There Is No “College Experience”

there is no college experience

You might be able to guess the main plot points of the average college career: dorm living, dining hall food, crappy roommates, parties, a bit of studying, all the ups and downs. Hijinks ensue, then you graduate. It’s predictable.

What’s not predictable, however, are the myriad of things in between: clubs, sports, Greek life, who to hang out with, and what you choose to do in your spare time. On just about any campus, there are tons of opportunities available for every type of person.

These more “average” things are not shown in many depictions of college in shows or movies: seldom would you see Elle Woods or “Bluto” Blutarsky choosing what electives to take, and you wouldn’t really want to. You simply want to see the most interesting bits, fitting several months of activity into just two hours.

The reality is that there’s so much time between the “movie moments,” of college, and it’s what you do with those hours that makes college what it truly is.

Though there are many things for you to spend those hours on throughout your college career, what’s not necessarily implied is that, in the majority of cases, there’s simply too many different experiences offered on campus to do them all.

Therefore, with every decision you make to do one thing, you’re forced to miss out on something else. It’s a pretty obvious aspect of life, but it can make a lot of your choices appear to bear the weight of, like, a really big rock or something. You actually may be right, depending on the size of the rock you’re imagining. But chances are, you’re imagining too big of a rock.

I can understand how that (descriptive and great) rock analogy can be confusing. Let me elaborate:

Throughout college, you make a ton of decisions by yourself that solely affect you, which can be terrifying. These can range from, “What should I do today?” to “Should I just drop out and join a cult?” These choices (which tend to come in bulk) are a very new experience for a lot of people.

When you think of what club to join, or whether you want to participate in Greek life, keep in mind which option that you think will bring you the most fun, or the most fulfillment. If you ask for opinions from others, that’s great. They can provide insight on things you may not have known or considered.

However, keep in mind that they’re not you. They may speak highly of what they support or are involved in, or lowly of what you want. Everyone is entitled to that, but don’t let anyone steer you away from what you truly desire.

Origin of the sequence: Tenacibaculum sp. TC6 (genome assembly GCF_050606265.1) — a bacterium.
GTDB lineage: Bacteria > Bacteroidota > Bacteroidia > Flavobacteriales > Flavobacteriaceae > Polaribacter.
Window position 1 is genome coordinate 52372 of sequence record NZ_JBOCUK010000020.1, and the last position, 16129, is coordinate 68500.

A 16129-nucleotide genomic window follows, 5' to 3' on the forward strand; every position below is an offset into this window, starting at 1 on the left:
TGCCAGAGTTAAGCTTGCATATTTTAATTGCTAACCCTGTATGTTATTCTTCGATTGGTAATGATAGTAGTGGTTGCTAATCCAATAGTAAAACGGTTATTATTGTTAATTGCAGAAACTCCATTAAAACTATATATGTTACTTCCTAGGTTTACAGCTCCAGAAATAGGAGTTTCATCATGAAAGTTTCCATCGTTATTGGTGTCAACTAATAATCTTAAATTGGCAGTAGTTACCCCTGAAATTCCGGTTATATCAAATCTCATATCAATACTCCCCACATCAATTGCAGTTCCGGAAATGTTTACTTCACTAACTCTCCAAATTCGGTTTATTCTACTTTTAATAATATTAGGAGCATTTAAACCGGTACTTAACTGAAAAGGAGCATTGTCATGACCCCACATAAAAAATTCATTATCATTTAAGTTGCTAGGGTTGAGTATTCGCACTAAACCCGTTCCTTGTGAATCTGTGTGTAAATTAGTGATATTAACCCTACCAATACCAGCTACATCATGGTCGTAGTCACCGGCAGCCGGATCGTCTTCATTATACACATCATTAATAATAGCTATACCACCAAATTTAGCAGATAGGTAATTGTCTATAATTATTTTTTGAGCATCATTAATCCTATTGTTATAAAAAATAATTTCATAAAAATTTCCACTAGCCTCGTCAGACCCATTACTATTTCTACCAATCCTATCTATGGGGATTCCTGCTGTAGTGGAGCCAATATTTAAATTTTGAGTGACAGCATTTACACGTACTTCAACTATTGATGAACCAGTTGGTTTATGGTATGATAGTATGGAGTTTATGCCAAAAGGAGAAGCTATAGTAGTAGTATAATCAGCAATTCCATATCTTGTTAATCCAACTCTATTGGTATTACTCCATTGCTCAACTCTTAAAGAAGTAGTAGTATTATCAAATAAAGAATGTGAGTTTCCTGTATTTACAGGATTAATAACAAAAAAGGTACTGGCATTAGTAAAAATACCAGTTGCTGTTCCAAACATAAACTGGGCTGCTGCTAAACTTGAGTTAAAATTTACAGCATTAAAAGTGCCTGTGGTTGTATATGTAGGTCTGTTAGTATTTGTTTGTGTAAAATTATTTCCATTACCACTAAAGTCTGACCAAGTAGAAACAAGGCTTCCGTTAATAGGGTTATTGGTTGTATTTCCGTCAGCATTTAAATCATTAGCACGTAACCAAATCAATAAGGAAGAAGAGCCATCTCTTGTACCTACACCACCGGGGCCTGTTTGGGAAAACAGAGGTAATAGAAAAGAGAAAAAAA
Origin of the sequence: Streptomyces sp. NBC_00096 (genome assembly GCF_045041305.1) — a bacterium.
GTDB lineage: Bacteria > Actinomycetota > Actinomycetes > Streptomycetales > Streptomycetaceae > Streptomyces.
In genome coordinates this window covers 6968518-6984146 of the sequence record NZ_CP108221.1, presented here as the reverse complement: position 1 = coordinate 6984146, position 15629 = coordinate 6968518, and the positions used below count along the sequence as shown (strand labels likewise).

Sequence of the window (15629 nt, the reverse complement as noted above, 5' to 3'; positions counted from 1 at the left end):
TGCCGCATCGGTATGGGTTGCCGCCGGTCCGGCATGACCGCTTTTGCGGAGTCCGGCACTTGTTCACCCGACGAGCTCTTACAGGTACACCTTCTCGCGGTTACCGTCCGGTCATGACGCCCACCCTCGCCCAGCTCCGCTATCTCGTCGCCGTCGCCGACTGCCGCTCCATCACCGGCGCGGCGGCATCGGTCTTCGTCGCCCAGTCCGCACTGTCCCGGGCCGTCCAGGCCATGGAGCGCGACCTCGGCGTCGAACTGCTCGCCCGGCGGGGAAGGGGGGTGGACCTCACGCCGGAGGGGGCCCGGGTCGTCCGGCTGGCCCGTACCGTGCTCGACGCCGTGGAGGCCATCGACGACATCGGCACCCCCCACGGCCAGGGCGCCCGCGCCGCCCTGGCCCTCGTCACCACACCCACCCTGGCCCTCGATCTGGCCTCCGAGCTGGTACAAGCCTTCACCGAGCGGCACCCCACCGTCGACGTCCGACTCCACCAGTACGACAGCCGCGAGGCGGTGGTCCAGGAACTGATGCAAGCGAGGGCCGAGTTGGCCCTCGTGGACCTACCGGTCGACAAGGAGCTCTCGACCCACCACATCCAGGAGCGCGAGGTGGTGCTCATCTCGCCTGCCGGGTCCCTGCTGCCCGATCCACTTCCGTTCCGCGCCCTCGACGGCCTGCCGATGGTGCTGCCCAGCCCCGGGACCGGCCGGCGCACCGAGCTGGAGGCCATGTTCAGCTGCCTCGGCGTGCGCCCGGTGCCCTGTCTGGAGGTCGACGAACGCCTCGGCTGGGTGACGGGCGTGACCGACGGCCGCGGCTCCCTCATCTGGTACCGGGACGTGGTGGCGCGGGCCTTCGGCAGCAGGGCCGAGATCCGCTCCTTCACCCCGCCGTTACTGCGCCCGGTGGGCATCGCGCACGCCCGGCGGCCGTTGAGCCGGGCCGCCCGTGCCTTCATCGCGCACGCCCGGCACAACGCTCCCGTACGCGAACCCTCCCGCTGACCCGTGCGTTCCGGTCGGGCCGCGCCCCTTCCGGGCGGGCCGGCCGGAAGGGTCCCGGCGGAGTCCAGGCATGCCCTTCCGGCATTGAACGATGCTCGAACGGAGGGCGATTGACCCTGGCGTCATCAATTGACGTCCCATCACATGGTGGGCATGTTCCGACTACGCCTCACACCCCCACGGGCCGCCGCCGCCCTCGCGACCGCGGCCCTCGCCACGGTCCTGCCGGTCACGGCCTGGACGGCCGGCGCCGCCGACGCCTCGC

College is very likely the first time in your life that you can do whatever you want, and I think it’s essential to utilize that fact. Do what you want to do.

With that said, there’s no golden rule saying that you have to attend a sporting event or party in order to have a good time in college. If that isn’t your idea of fun, then why put yourself through it?

I also want to recommend that you should do something with your time. Sure, it’s more than okay to take some days off here and there to marathon Netflix (I’d recommend Bojack Horseman if you’re out of stuff to watch), but it wouldn’t hurt to consider doing something productive and/or fun with those free hours. Whether that’s reading, learning an instrument, or attending a club meeting is up to you.

There will always be something or someone who suits your interests. Sometimes, you just have to look a little harder.


Despite thousands (or hundreds, for you smaller school folk) of people alongside you at your campus, your own path is carved through the choices you make there. Every journey is different because every person is different.

Most experiences share the classic parallels of going off on your own for the first time, but each person’s life is still remarkably unalike. This is why there’s not much of a “College Experience” to be had in the first place.

I’d also like to stress the fact that though you may not be having “the best four years of your life,” it’s okay. Join the club. We got jackets.

You are just here to get an education, first and foremost. Whatever you choose to do between that education is completely up to you… but I recommend you do some livin’.

Also published on Medium.